Daily State of the Markets
Good Morning. As I've mentioned a time or twenty over the years, the primary purpose of my Daily State of the Markets column is to try and identify the driving forces behind the market's current mood. I figure that if I can understand why things are happening in the short-term, I shouldn't be taken by surprise by how the market acts over longer periods of time. And understanding why the market does what it does makes it a heck of a lot easier to stay in tune with the current environment.
Before we get to a quick summary of what is driving the current action this morning, I'd like to take a step back and emphasize again how important it is to be able to adapt to a changing environment. In my humble opinion, identifying the environment is the first step in the investment process. So, the very first question investors need to ask themselves each morning is, what type of market am I dealing with? For example, is this a bull or a bear? Is the market trending in either direction? How's the volatility? What's the driving force right now (news, data, earnings, etc)?
In short, knowing the answers to these questions will help you identify the best strategy to employ for a given environment. I know this sounds incredibly simplistic. But it should be fairly obvious to everyone that has been in the game over the past five years that you need to employ a different strategy in a bear phase (when return OF your money is the most important part of the game) than you do in a bull market (where return ON your money is the focus). This is where the "risk on/risk off" concept came from. In other words, it can be financial suicide to employ the same strategy in both up and down markets.
Along these lines, another incredibly important aspect of playing the game successfully is identifying when the market environment changes. As I wrote last week, the average hedge fund is dramatically underperforming the S&P 500 so far this year. The reason here is simple - the environment made a U-turn in December and caught throngs of managers leaning the wrong direction. And since everyone and their grandmother was so sure that the European debt mess was going to take down the world, these managers have been unable to capture much of the current joyride to the upside.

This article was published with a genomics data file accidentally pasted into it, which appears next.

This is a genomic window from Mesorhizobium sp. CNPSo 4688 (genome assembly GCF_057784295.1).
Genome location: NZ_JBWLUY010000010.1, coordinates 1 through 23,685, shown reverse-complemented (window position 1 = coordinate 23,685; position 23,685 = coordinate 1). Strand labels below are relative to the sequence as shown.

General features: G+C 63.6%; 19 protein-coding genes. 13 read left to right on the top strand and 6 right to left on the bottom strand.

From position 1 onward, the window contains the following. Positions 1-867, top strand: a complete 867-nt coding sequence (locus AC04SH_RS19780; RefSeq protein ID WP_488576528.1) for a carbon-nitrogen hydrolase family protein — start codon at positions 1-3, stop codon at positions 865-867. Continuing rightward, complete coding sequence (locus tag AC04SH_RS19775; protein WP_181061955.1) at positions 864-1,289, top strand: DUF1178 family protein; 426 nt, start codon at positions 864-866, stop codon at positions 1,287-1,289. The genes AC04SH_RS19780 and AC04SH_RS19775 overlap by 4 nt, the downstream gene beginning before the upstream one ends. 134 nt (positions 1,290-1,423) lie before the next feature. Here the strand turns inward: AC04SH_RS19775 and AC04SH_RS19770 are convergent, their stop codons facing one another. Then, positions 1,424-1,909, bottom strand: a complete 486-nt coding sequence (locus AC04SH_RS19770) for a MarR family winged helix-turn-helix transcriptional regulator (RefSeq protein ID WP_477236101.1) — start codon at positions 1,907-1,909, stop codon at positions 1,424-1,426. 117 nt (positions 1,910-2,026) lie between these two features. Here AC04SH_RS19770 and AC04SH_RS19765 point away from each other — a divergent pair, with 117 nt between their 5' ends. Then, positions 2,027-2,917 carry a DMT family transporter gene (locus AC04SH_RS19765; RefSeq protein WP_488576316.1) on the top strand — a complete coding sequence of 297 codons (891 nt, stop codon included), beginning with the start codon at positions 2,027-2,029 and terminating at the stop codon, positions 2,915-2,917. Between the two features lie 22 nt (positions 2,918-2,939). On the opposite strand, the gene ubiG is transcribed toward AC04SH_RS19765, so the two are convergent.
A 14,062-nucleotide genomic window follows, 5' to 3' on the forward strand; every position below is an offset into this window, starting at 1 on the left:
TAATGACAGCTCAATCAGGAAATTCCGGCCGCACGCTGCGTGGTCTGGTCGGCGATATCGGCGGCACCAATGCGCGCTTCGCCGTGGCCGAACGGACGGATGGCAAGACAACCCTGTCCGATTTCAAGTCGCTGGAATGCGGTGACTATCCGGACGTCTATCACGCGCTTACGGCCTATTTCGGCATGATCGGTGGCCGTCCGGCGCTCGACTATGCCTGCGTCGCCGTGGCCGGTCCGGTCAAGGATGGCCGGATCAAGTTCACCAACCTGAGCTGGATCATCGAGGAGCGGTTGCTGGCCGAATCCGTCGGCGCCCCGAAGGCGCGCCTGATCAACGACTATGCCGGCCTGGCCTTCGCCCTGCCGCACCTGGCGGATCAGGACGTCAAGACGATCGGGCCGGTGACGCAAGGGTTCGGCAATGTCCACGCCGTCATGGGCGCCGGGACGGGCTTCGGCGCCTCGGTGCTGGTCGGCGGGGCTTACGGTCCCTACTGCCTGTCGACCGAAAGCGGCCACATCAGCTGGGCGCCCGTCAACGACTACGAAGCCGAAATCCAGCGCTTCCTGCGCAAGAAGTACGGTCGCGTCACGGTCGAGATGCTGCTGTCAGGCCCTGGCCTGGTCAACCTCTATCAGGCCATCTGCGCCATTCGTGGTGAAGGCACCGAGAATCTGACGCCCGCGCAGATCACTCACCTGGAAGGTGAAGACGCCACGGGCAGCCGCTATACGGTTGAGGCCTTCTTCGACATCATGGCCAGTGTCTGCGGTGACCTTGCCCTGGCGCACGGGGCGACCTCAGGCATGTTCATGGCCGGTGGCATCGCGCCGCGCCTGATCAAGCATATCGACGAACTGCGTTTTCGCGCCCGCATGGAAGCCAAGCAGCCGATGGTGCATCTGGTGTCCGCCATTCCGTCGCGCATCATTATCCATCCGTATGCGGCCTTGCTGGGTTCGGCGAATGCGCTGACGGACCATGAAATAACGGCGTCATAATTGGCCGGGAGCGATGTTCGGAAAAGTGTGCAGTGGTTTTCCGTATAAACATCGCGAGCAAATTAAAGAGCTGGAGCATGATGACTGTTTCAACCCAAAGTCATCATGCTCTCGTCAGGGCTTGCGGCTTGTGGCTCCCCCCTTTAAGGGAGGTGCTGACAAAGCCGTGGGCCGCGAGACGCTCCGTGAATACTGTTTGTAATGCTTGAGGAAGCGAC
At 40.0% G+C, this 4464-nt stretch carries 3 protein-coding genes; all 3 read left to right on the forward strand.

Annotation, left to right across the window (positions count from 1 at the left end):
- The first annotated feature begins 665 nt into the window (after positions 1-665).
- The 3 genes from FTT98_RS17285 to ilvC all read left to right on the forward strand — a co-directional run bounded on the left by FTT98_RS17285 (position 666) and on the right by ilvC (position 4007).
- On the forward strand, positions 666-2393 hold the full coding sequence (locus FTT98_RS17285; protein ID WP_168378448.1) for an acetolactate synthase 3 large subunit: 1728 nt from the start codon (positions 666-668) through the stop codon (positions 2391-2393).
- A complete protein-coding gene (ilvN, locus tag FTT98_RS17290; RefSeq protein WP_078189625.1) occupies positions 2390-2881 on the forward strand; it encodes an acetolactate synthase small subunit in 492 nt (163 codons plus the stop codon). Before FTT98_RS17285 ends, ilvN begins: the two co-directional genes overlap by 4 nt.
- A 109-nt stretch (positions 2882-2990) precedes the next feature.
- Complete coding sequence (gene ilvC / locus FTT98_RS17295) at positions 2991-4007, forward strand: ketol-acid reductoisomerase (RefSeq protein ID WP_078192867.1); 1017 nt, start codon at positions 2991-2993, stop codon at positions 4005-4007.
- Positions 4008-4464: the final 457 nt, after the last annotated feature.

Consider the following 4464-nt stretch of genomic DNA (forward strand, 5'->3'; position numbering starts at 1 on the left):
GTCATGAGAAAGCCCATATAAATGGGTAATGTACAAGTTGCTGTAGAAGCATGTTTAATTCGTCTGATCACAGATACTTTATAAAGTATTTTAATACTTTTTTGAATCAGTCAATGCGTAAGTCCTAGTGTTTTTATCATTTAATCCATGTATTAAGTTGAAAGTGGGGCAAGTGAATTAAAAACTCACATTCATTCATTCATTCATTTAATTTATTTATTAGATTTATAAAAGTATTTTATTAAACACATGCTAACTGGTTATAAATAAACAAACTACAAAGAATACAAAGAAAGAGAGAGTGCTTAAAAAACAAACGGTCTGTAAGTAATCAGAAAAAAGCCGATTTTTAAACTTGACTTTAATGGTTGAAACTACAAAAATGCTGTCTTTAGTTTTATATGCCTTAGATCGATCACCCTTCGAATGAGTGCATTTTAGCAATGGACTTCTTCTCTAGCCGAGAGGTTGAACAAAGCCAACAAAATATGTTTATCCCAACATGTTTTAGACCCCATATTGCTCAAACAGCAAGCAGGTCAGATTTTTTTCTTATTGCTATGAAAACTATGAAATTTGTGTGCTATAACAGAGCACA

A friend of mine blew himself right out of the business a couple years back because he was unable to see the change in the environment. My friend had a great trading strategy where he would buy his favorite metal stocks and then write covered calls on them whenever they became overbought. He basically printed money from 2004 through early 2008 as his trading account ballooned. And because he was doing so well over what felt like a long period of time, he began to "lever up" his trades by using his margin account.
However, as you can probably guess, my friend did not have a good risk management strategy. His system worked well, very well in fact, during a bull market environment. But when the environment changed in 2008 my friend failed to change with it. Since he wrote calls on the positions he owned, he didn't cut losses on the underlying stock positions in his strategy. He figured that the stocks would come back soon enough and the big decline that was occurring was just another opportunity to collect the premiums from the calls being sold. But, of course, he was wrong. And given that there was a healthy dose of margin involved, my friend saw his account get wiped out.
The moral of the story is pretty simple... Investors need to employ strategies that can (a) handle both up and down markets, and then (b) be able to adapt to changing markets quickly. Employing such an approach doesn't mean you won't ever lose money. But it does mean that you shouldn't incur losses so large that you can't recover. As Warren Buffett so famously said, "Rule number one in investing is never lose big money. And then rule number two is to never ever forget rule number one!"
Although I am quickly running out of time this morning, I do want to get to the current environment. In my humble opinion, we currently have a cyclical bull market on our hands. And the good news is that the average cyclical bull market that occurs within the context of a secular bear market (we believe that the current secular bear began in 2000) lasts about a year. So, while there are no guarantees that this view is correct or that history will either rhyme or repeat, this tells us to utilize bull market strategies right now such as buying the dips. However, with last year's cyclical bear still fresh in our minds, we're not putting our foot to the floor in terms of leverage right now.
Turning to this morning... European markets are sagging a bit this morning and U.S. futures are following suit, suggesting a modestly down open on Wall Street. However, the story of the day is Apple's conference call to discuss what the company plans to do with its nearly $100 billion cash horde. Apple will begin the call at 7:00 am eastern.
On the Economic front... There are no important economic reports scheduled for release before the bell today but we will get the NAHB Housing Market Index at 10:00 am.
Thought for the day... "What the wise man does in the beginning the fool does in the end," -- Warren Buffett
Here are the Pre-Market indicators we review each morning before the opening bell...
Positions in stocks mentioned: AAPL
For more of Mr. Moenning's thoughts and research, visit StateoftheMarkets.com
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Disclosure: I am long AAPL.